Treatment includes special baths, bandages, pain relief, anxiety treatment, nutritional counseling, and assistance with other emotional and physical needs. Additionally, doctors monitor your child's general condition, behavior and responsiveness.

  • Pain Relievers: acamol, ibuprofen; methadone, oxycodone (stronger)
  • Baths: During these baths, the burn area is washed by a nurse. The nurse washes away any dead skin cells from the burn area. This will later be done by parents, after they've received instruction by the nurse. The bath does cause discomfort, and therefore the child will be given pain relievers prior to the bath. The baths allow the skin to heal. Afterwards the nurse will rub antibiotic ointment on the burn to prevent infection.
  • Hydrotherapy: hydrotherapy helps lower the trauma of water contact and allow the child to express himself non-verbally.
  • Nutrition: the body requires protein in order to rebuild tissue.
  • Skin Grafts: the decision to perform a skin graft depends on the doctor. Skin grafts are vital if the burn is too deep for traditional treatment. Skin grafts are performed under general anesthesia.
  • Pressure Bandages: they are used to soften the scarring from deep second or third degree burns.



How can parents help?
Parents play a vital role in their child’s recovery process. Our department’s policy is to include the parents as much as possible. We understand that you know your child best, and are with him every day. We recommend that you be present during bathing, so you can help the nurse. Your child needs your support and patience. Your presence will likely lessen their fear and anxiety.

Recovery Challenges
Your child may experience post-traumatic stress disorder, which may include behavior regression, anxiety, bed-wetting, nightmares, aggressiveness, and lower self-esteem. This behavior is normal and can last for a few weeks after the incident. If they last longer than a month, you should take your child to counseling. Your encouragement and acceptance is extremely important to your child’s recovery. Our staff includes a social worker who is happy to help you through this experience. You can also make an appointment with the Pediatric Center for Trauma Treatment in Hadassah Mt. Scopus (02-5844341).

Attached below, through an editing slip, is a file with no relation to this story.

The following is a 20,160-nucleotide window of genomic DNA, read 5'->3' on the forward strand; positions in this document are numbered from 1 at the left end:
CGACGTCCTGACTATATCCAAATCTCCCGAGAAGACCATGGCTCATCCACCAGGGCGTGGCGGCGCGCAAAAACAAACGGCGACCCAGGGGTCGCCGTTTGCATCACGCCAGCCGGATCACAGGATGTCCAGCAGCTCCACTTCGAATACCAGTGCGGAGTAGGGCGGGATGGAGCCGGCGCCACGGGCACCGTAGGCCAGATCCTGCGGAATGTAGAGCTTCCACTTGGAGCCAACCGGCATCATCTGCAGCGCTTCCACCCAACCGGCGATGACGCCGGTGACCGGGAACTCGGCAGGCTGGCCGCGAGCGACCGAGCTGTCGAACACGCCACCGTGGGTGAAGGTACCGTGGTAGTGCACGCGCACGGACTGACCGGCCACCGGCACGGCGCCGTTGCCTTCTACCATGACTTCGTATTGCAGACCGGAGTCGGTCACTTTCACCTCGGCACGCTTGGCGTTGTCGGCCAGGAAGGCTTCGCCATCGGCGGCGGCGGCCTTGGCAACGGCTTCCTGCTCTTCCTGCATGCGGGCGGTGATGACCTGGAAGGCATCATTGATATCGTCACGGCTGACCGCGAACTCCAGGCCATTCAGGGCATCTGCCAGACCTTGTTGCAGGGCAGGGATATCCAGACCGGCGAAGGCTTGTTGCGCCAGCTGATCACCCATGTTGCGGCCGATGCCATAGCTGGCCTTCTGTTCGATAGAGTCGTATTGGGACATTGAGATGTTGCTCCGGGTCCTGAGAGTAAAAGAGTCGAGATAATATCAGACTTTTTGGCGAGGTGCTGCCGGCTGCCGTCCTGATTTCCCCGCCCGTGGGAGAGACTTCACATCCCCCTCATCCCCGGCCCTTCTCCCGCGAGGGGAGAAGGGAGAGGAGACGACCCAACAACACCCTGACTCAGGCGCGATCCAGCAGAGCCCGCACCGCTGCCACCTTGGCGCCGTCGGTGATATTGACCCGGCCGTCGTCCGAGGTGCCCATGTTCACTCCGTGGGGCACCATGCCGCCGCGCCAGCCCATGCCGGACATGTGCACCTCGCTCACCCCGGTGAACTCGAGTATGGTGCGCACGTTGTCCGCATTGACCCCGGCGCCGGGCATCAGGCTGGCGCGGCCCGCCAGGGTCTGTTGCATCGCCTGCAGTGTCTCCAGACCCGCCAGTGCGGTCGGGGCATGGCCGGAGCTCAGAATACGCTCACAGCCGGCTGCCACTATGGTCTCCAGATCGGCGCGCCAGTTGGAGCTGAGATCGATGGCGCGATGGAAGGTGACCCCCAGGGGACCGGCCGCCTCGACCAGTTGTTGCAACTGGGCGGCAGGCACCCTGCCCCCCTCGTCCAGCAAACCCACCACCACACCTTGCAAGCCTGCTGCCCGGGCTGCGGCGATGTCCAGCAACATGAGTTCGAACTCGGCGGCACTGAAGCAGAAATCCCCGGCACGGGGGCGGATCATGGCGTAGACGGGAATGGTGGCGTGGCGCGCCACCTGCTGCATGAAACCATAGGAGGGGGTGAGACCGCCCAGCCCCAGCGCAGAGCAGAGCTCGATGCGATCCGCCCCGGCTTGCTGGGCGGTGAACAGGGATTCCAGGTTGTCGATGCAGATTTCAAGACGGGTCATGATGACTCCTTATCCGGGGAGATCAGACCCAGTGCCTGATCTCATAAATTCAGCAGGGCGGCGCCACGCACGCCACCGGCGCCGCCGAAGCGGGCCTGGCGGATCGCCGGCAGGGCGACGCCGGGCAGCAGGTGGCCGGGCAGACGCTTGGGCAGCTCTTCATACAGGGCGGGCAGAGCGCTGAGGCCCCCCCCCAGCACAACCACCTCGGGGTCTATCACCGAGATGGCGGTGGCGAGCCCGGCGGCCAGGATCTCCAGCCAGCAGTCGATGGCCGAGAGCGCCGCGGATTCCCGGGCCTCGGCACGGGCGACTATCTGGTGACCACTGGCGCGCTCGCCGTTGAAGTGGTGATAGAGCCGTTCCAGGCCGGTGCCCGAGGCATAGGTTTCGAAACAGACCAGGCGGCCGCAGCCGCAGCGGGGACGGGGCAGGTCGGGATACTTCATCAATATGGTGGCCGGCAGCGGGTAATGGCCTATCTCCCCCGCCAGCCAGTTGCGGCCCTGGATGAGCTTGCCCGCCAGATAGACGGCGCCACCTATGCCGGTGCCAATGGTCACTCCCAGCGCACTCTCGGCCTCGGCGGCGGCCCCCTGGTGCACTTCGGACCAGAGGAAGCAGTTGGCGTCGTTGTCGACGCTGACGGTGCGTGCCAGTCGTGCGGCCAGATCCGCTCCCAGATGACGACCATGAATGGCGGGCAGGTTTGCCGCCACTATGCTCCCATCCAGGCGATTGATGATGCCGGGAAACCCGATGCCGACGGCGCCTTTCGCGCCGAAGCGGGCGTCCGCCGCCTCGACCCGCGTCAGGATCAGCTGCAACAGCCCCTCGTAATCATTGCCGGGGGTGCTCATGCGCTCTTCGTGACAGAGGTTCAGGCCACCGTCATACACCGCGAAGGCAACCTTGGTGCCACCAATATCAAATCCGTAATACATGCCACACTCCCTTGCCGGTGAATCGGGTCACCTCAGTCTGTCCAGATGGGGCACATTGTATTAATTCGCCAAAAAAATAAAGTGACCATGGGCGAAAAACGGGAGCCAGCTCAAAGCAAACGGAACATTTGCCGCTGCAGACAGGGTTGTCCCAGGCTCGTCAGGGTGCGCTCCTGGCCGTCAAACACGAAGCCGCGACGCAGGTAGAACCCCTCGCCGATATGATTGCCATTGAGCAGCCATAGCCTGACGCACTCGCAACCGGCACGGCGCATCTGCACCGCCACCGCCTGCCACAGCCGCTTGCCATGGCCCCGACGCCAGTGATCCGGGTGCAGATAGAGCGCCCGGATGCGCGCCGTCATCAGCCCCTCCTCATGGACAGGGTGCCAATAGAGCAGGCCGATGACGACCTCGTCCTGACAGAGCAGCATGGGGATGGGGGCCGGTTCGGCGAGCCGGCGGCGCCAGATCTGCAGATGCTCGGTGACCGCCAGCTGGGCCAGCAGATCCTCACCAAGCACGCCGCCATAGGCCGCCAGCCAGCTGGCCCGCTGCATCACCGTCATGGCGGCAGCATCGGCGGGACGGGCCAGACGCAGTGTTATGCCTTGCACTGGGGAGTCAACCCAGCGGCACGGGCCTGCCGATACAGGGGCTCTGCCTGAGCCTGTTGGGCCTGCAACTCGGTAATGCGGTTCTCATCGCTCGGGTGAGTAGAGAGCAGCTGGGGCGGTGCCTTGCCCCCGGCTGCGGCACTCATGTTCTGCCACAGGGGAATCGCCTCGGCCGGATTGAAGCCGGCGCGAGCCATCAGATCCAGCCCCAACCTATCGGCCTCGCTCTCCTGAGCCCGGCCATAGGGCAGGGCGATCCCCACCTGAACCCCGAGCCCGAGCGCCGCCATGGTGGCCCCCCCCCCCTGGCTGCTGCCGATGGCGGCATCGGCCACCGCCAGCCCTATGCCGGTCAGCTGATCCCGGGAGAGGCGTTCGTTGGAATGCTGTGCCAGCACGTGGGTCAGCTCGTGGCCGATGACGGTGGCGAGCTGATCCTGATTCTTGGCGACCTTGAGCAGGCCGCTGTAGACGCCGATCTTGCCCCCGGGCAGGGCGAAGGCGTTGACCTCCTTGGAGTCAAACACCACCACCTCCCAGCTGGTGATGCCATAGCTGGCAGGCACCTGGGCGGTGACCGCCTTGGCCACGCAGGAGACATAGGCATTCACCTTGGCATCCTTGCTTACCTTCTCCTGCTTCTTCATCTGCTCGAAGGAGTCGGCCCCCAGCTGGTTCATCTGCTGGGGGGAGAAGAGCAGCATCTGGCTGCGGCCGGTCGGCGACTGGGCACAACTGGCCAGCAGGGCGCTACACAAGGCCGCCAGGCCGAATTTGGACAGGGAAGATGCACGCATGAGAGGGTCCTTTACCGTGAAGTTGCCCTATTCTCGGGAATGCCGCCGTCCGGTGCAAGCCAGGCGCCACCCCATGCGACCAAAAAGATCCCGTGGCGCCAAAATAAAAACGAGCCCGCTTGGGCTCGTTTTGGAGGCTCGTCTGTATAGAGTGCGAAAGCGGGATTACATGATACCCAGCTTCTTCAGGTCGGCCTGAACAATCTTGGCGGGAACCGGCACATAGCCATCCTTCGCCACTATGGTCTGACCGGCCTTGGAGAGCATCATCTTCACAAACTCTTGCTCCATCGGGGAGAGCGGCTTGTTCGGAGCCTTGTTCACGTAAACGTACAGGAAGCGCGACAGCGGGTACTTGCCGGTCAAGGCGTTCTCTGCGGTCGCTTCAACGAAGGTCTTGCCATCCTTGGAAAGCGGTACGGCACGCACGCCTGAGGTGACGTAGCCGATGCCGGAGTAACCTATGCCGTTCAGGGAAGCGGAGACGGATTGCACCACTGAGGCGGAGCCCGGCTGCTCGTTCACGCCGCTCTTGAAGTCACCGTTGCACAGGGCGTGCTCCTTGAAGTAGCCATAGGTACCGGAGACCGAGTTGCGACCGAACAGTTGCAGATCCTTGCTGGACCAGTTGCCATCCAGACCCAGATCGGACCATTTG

Discharge and Home Treatment
Your child will be discharged when his condition is stable and the burns begin to heal. You will be discharged after coordinating with a nurse from your healthcare provider for further treatment and physical therapy sessions (if needed). Please make an appointment with the plastic surgery clinic as well. Once you’re home, it is important to wash and dress the burns once or twice a day (based on the doctor’s recommendation). Sun exposure should be limited during the first six months of recovery.

In which cases do I need to take my child to the ER?
You child should be taken to the ER anytime-

  • You notice a change in their behavior: diarrhea, apathy, loss of appetite
  • Your child has a fever of over 100.4 F (38 C)
  • The burn area looks infected, has pus or is more painful than normal



Recovery from burns
As a result of the burn, your child’s physical appearance of physical capabilities may be affected. These changes are generally caused by the scarring process. Physical therapy can help your child regain mobility in the affected limbs. In some cases, your doctor will recommend corrective surgery.

Scarring
Conventional treatment methods for scarring include dressing, pressure bandages and occupational therapy.

Prevention of burns
There are a number of precautions you can take to lower the risk of your child getting burned:

  • Keep children away from heat sources (pots, kettles etc)
  • Keep pots, tea kettles, etc. and any wiring out of their reach. Remember! Your child can climb chairs and drawers, so make sure it is out of reach.
  • Check the water temperature in the bath or shower before your child gets in.
  • Do not use fire, boiling water or oil when your child is around.



Important numbers
Pediatric Surgery: 02-6777599; 02-6776477
Plastic Surgery: 02-6776616/5
Plastic Surgery Clinic: 02-6777614